I happened upon a box of thick felt-tipped markers that were sitting on a shelf up against the far wall. With exacting precision and an inordinate amount of effort, I painstakingly connected four pens, cap to base, creating a sort-of Super Pen, whose only function in the world was to bridge the gap between my fingers and that damn red button. 

Armed with my blue-blue-red-purple pen, I rolled back to the white junction box ready to do battle.

Did it work?

You’re reading this, aren’t you?

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We Are All Rock Stars

No matter who you are in the world, everybody has got a little rock star in them.

Think about it for a minute. Have you ever acted in such a way or said something to someone or even done something, either good or bad, that is above and beyond the realm of your everyday, normal behavior? Maybe you’ve comported yourself for an indeterminate amount of time in an atypically larger-than-life fashion. Or perhaps you’ve had occasion to, as they say, step up to the plate and pull off something so unexpected that no one sees it coming.

If you can visualize yourself in any of the aforementioned scenarios, then you, my friend, are a rock star. You are a rock star for as long or short as the momentum of your particular moment lasts. Some people choose to ride the wave of relative fame or infamy all the way to the proverbial shore while other folks elect to bail on the entire experience not soon after they catch their first breaker. Whatever the case may be, for that glorious moment in time, you are a rock star and everyone, be it friend, foe, family, or stranger, knows it.

The following examples of rock stardom occurred within a five hour window of time this past Friday. Either the planets were aligned in some crazy syzygy (it’s a real word, look it up) or there must have been something in the air over the Menlo Park / Redwood City area that night. Whatever the cause, the effect was quite clear: three special people transcended their usually hum-drum lives to become the stuff of legend. At least in my mind.

Here are their stories:

The Charismatically Intimidating Diva

While waiting in line at Whole Foods, thirteen month old Emma had taken notice of a seemingly similarly aged boy sitting in his mother’s arms. After several coy, flirtatious glances failed to elicit even the slightest of reactions in the boy, a bound and determined Emma pulled out all the stops. She launched headfirst into her A+ material, secure in the knowledge that she had some real crowd-pleasing bits in her repertoire with which to impress him. “Hi, hi, HI!” Wave, wave, wave. Fake cough, fake cough, fake sneeze, fake yawn. Real yawn. “Uh oh.” Purr, purr, quack, quack. “Ah waaaah!” She paused to gauge his reaction. The young gentleman initially responded with a befuddled stare, which in turn gave rise to a look of sheer and genuine terror, and inevitably concluded with him bawling his eyes out as he clutched his mother tightly. Not overly impressed with his propensity for the dramatic, Emma instead focused her attention on the elderly woman with the blue hair one aisle over, leaving the weeping boy’s mom to ascertain exactly what just transpired.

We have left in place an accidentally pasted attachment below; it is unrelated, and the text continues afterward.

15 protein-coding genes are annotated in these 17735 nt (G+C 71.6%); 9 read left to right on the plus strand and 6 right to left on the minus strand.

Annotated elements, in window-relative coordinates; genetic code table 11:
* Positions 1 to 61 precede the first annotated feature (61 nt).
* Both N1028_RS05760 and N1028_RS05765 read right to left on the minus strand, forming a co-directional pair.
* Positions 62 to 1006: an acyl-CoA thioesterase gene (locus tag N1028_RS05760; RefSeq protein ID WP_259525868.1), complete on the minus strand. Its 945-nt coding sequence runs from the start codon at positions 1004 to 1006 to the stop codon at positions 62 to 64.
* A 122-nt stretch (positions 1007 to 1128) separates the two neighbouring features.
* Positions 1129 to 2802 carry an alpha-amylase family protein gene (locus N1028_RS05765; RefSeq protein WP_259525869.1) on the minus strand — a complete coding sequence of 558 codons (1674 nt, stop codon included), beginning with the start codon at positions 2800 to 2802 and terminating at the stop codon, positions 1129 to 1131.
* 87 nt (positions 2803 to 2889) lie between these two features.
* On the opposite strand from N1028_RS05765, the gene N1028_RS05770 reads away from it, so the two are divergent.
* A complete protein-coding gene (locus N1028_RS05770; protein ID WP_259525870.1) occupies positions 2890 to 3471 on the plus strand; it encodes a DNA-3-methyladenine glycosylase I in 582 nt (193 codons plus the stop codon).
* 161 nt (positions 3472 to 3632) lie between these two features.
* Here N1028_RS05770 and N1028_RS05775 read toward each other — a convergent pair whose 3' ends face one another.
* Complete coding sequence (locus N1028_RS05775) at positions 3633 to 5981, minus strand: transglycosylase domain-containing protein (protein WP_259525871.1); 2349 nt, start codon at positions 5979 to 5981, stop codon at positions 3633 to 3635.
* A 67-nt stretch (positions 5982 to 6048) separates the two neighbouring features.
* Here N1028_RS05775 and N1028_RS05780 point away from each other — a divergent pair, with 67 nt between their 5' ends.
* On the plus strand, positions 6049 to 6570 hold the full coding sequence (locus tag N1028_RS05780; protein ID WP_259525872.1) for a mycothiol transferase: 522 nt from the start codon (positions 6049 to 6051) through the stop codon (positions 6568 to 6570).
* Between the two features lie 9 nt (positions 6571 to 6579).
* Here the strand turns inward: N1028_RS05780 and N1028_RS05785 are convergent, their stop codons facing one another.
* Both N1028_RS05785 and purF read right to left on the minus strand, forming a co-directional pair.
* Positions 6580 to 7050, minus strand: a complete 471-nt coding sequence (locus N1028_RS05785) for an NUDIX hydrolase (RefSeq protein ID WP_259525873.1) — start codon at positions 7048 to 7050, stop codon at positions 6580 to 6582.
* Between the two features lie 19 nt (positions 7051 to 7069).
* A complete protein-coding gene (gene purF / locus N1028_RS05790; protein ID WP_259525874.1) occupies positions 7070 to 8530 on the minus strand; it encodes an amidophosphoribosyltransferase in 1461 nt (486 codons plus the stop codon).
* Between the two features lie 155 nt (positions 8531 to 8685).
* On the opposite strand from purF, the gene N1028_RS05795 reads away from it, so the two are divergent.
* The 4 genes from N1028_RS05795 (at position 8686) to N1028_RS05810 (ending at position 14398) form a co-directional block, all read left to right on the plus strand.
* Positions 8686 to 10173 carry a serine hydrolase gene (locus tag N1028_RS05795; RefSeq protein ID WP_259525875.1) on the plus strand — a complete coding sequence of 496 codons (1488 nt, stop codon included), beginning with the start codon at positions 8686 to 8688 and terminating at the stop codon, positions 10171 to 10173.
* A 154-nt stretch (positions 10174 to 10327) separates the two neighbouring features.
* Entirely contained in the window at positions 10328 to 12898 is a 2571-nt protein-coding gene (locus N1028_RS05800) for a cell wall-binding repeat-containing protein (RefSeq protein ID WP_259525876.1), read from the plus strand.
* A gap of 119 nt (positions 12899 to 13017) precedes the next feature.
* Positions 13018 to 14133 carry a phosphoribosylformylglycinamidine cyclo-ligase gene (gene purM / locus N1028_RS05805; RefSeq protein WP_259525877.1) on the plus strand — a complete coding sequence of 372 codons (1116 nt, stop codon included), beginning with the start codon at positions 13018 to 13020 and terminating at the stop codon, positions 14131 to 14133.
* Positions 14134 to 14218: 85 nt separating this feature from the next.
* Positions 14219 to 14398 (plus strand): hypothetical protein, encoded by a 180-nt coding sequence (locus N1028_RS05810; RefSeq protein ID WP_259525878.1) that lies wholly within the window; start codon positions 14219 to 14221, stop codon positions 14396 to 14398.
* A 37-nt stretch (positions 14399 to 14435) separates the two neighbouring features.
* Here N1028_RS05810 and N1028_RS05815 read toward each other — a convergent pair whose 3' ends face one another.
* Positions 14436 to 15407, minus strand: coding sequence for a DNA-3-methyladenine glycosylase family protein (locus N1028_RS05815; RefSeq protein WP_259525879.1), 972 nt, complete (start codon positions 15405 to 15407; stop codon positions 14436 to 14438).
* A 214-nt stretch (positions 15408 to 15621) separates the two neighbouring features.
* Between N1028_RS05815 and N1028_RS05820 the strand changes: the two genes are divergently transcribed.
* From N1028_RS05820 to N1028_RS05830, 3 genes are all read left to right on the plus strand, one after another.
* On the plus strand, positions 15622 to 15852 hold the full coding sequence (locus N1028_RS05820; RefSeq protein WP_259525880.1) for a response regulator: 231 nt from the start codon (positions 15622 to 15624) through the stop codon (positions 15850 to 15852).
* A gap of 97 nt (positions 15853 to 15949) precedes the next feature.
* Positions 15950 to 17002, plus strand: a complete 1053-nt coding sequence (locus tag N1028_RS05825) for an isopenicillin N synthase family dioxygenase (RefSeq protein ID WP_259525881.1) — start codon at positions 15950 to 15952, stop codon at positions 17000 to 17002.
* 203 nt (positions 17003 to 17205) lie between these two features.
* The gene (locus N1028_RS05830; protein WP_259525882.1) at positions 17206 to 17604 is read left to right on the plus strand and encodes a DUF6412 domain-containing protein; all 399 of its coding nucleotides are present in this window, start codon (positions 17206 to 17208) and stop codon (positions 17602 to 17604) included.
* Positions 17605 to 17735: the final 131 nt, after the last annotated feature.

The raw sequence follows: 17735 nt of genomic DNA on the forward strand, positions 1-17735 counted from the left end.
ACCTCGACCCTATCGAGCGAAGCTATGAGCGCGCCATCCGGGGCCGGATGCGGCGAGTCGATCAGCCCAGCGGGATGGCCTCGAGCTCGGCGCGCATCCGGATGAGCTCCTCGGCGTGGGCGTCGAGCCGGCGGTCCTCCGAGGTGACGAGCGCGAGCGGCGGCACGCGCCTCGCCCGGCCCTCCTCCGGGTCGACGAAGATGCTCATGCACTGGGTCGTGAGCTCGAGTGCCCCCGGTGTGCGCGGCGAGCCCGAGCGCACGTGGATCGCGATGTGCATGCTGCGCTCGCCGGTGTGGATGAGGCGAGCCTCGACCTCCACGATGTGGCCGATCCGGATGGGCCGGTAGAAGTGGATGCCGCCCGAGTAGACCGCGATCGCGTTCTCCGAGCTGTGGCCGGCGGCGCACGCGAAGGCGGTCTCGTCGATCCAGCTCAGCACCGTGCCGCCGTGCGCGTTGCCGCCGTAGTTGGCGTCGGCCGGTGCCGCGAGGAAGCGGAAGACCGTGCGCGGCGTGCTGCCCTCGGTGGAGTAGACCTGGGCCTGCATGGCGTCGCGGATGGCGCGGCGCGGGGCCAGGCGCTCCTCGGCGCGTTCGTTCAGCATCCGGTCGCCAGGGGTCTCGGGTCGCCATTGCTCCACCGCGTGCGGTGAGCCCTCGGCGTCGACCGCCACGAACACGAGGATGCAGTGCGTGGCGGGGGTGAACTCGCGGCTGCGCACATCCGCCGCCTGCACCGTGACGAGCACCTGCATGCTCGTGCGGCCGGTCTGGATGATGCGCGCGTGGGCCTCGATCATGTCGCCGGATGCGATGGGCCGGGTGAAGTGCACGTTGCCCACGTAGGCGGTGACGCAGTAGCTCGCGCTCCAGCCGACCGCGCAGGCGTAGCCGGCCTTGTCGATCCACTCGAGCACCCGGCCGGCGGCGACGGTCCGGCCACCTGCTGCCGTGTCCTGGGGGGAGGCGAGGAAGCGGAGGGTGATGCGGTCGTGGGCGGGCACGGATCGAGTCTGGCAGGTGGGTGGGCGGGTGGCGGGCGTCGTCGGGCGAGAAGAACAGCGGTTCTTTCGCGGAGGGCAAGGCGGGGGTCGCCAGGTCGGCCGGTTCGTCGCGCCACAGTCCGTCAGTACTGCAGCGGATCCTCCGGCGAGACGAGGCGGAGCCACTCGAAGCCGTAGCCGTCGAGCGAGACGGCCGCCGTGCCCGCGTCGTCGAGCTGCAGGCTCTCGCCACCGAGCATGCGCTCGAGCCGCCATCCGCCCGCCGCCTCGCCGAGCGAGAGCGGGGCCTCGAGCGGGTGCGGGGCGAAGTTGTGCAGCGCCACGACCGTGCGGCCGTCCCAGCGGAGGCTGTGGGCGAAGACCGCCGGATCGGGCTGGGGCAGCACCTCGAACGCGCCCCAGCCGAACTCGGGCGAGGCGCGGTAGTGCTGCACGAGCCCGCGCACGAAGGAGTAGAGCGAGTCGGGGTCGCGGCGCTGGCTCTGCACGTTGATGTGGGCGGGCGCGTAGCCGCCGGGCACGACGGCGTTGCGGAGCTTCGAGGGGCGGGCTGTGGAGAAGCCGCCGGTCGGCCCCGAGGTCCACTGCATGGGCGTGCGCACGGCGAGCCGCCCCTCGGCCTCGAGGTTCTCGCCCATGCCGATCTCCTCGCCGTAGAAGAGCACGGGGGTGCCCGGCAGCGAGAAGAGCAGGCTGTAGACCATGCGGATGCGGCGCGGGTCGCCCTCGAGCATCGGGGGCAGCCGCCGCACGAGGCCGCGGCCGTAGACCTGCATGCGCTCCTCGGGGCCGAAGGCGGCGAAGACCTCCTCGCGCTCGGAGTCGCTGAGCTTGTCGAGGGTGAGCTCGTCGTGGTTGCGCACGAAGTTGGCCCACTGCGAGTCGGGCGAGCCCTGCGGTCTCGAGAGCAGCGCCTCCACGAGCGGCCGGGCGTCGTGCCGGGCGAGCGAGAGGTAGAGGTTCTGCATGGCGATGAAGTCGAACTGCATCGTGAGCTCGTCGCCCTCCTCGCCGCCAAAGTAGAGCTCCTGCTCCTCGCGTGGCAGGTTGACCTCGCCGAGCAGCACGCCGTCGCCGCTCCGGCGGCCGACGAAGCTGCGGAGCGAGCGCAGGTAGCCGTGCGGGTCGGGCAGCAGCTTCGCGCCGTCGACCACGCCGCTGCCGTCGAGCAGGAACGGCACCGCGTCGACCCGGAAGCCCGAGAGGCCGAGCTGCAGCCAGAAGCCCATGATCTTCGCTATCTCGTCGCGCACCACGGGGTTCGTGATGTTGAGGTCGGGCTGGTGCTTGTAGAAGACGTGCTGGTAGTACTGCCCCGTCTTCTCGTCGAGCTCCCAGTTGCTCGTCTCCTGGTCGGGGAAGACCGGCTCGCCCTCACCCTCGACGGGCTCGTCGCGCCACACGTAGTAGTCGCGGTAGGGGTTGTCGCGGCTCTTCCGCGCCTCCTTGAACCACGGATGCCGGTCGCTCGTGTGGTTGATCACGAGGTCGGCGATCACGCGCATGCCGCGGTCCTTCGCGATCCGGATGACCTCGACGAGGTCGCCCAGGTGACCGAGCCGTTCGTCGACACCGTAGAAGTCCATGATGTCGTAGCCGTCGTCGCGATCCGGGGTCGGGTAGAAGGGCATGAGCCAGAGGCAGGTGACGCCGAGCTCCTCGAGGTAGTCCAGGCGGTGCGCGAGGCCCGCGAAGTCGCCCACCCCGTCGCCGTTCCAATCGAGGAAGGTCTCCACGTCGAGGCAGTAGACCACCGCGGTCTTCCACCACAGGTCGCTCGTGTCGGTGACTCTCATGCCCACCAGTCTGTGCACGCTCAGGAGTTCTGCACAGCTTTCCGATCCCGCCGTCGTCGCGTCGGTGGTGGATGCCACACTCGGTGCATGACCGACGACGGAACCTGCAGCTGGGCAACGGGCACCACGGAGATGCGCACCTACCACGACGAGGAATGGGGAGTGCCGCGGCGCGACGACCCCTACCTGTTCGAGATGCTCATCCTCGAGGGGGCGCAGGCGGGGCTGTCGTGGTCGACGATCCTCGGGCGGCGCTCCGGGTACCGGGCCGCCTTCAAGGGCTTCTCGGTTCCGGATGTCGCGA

* * * * *

The Eleventh Hour Savior of La Entrada

In much the same way our students receive their class schedules in the mail by late August, so, too , do the teachers at our school receive their tentative teaching assignments, albeit in their boxes in the staff lounge and on May 15th. Usually, this pre-summer ritual is the very definition of anti-climactic with nearly every faculty member being assigned the exact same position as the previous year. Any deviation from the status quo is typically driven by teacher request or by student population shift. But this May 15th was different. This year, the ess aitch eye tea really hit the fan. In a major, major way. For reasons that are too complicated, too convoluted, too political, and, quite frankly, too sensitive to divulge here, let me just tell you that several staff members were being handed vastly different teaching assignments than they wanted, or expected, to see. And if you know anything about human nature, the fallout from that news was nothing short of nuclear: La Entrada was the new Three Mile Island. A complete meltdown was looming. And then Fehmeen made a momentous, game-changing decision. Regretfully, I can only provide you with scant details of that decision, only that she will be taking on a new teaching assignment next year. It’s a job that she has wanted to do for years and as a by-product of her accepting the position, the move allowed all but a few of our colleagues to return to their more desired assignments. As a fellow educator, I applaud her courage to step into the breach of a new subject and as a husband and friend, I am excited to see her so excited about this great opportunity. I’m so proud of you, babe.

* * * * *

To Boldly Go … in the Back of an Ambulance … Again